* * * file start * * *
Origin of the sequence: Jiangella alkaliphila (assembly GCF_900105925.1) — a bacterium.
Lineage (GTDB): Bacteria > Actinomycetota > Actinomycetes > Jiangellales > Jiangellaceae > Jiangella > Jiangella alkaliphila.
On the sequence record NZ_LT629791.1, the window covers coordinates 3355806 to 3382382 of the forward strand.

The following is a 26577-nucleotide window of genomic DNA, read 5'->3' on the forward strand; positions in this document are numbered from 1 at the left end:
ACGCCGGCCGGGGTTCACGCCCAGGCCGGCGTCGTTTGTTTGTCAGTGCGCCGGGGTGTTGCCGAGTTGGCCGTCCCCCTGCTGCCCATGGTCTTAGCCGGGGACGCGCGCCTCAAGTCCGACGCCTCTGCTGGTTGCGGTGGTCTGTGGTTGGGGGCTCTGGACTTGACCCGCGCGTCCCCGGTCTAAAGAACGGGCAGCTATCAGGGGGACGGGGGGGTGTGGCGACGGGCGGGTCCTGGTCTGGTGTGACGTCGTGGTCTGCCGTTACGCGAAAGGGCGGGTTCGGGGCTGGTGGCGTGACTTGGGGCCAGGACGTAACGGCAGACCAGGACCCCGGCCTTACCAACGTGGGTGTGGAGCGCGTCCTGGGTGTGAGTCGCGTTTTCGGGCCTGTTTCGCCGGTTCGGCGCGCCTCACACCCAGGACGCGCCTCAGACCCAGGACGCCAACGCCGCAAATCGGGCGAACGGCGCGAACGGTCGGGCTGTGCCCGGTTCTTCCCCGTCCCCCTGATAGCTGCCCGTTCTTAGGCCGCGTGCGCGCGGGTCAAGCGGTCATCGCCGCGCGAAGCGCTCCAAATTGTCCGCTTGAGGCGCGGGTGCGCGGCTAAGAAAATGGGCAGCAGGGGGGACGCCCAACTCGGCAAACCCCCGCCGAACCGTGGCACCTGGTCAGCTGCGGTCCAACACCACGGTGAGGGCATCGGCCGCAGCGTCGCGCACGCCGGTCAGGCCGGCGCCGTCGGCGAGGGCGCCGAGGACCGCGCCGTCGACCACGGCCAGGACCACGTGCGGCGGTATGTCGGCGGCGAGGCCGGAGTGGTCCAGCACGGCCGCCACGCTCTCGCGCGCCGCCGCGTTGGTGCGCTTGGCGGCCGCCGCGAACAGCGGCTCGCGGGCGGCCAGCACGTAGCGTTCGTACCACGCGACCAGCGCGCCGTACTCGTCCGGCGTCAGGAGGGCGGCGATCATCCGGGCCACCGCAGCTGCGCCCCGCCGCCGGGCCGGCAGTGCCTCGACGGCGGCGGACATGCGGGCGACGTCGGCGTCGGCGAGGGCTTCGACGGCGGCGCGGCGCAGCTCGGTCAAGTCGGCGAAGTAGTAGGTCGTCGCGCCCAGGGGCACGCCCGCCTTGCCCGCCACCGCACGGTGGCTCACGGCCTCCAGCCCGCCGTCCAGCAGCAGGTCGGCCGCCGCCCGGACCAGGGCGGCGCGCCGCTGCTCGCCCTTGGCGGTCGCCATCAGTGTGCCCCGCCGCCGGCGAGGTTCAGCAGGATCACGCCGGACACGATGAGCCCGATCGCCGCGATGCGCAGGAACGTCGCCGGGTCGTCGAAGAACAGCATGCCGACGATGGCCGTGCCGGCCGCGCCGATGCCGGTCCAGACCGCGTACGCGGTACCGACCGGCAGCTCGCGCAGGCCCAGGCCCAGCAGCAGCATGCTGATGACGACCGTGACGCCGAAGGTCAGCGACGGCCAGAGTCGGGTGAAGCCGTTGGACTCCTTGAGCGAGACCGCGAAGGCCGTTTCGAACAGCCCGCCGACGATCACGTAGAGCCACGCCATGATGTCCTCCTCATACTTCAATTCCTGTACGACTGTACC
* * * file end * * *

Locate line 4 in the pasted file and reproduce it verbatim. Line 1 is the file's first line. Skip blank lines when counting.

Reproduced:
The following is a 26577-nucleotide window of genomic DNA, read 5'->3' on the forward strand; positions in this document are numbered from 1 at the left end: